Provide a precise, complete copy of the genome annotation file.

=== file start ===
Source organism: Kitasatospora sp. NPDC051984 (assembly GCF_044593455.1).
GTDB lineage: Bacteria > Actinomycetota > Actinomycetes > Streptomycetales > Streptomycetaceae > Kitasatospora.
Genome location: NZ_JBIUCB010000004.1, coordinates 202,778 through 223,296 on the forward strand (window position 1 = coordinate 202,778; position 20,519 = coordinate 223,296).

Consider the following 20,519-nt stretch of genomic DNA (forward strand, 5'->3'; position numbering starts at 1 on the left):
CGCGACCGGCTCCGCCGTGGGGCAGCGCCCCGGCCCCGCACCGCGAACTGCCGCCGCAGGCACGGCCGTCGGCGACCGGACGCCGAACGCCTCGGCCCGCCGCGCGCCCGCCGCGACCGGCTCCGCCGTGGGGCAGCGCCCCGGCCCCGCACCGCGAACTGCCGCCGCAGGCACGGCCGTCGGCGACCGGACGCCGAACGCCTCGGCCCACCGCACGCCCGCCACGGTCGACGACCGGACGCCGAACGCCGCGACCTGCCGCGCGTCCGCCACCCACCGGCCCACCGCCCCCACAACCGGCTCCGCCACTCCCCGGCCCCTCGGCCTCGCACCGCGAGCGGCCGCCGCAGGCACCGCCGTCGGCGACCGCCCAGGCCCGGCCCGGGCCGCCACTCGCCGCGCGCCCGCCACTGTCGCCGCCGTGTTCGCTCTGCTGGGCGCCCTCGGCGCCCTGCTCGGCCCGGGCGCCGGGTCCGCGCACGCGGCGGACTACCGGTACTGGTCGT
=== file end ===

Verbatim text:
Source organism: Kitasatospora sp. NPDC051984 (assembly GCF_044593455.1).
GTDB lineage: Bacteria > Actinomycetota > Actinomycetes > Streptomycetales > Streptomycetaceae > Kitasatospora.
Genome location: NZ_JBIUCB010000004.1, coordinates 202,778 through 223,296 on the forward strand (window position 1 = coordinate 202,778; position 20,519 = coordinate 223,296).

Consider the following 20,519-nt stretch of genomic DNA (forward strand, 5'->3'; position numbering starts at 1 on the left):
CGCGACCGGCTCCGCCGTGGGGCAGCGCCCCGGCCCCGCACCGCGAACTGCCGCCGCAGGCACGGCCGTCGGCGACCGGACGCCGAACGCCTCGGCCCGCCGCGCGCCCGCCGCGACCGGCTCCGCCGTGGGGCAGCGCCCCGGCCCCGCACCGCGAACTGCCGCCGCAGGCACGGCCGTCGGCGACCGGACGCCGAACGCCTCGGCCCACCGCACGCCCGCCACGGTCGACGACCGGACGCCGAACGCCGCGACCTGCCGCGCGTCCGCCACCCACCGGCCCACCGCCCCCACAACCGGCTCCGCCACTCCCCGGCCCCTCGGCCTCGCACCGCGAGCGGCCGCCGCAGGCACCGCCGTCGGCGACCGCCCAGGCCCGGCCCGGGCCGCCACTCGCCGCGCGCCCGCCACTGTCGCCGCCGTGTTCGCTCTGCTGGGCGCCCTCGGCGCCCTGCTCGGCCCGGGCGCCGGGTCCGCGCACGCGGCGGACTACCGGTACTGGTCGT